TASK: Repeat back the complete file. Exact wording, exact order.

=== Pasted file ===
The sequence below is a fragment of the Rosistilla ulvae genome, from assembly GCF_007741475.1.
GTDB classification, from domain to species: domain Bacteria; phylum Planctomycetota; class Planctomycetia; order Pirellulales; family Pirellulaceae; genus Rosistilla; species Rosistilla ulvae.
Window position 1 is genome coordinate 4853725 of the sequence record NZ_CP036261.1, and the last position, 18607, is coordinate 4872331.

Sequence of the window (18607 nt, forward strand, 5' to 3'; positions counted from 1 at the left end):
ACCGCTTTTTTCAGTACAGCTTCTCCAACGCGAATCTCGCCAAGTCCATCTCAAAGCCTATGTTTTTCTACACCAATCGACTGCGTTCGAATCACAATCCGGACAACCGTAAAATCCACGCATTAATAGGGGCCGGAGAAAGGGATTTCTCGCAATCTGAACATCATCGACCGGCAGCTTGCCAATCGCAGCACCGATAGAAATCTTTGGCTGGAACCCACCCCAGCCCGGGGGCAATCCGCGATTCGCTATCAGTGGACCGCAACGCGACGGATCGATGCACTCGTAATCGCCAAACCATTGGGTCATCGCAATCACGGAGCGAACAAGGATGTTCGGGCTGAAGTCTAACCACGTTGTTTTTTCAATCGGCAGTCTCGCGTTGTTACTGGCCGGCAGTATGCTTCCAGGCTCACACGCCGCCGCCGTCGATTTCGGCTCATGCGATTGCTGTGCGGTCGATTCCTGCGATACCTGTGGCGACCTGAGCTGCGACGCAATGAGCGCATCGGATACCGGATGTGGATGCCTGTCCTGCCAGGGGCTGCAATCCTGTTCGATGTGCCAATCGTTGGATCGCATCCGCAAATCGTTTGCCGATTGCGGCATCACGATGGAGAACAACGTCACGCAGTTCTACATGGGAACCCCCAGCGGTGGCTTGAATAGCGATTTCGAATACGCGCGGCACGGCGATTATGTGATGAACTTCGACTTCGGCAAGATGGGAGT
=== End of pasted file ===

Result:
The sequence below is a fragment of the Rosistilla ulvae genome, from assembly GCF_007741475.1.
GTDB classification, from domain to species: domain Bacteria; phylum Planctomycetota; class Planctomycetia; order Pirellulales; family Pirellulaceae; genus Rosistilla; species Rosistilla ulvae.
Window position 1 is genome coordinate 4853725 of the sequence record NZ_CP036261.1, and the last position, 18607, is coordinate 4872331.

Sequence of the window (18607 nt, forward strand, 5' to 3'; positions counted from 1 at the left end):
ACCGCTTTTTTCAGTACAGCTTCTCCAACGCGAATCTCGCCAAGTCCATCTCAAAGCCTATGTTTTTCTACACCAATCGACTGCGTTCGAATCACAATCCGGACAACCGTAAAATCCACGCATTAATAGGGGCCGGAGAAAGGGATTTCTCGCAATCTGAACATCATCGACCGGCAGCTTGCCAATCGCAGCACCGATAGAAATCTTTGGCTGGAACCCACCCCAGCCCGGGGGCAATCCGCGATTCGCTATCAGTGGACCGCAACGCGACGGATCGATGCACTCGTAATCGCCAAACCATTGGGTCATCGCAATCACGGAGCGAACAAGGATGTTCGGGCTGAAGTCTAACCACGTTGTTTTTTCAATCGGCAGTCTCGCGTTGTTACTGGCCGGCAGTATGCTTCCAGGCTCACACGCCGCCGCCGTCGATTTCGGCTCATGCGATTGCTGTGCGGTCGATTCCTGCGATACCTGTGGCGACCTGAGCTGCGACGCAATGAGCGCATCGGATACCGGATGTGGATGCCTGTCCTGCCAGGGGCTGCAATCCTGTTCGATGTGCCAATCGTTGGATCGCATCCGCAAATCGTTTGCCGATTGCGGCATCACGATGGAGAACAACGTCACGCAGTTCTACATGGGAACCCCCAGCGGTGGCTTGAATAGCGATTTCGAATACGCGCGGCACGGCGATTATGTGATGAACTTCGACTTCGGCAAGATGGGAGT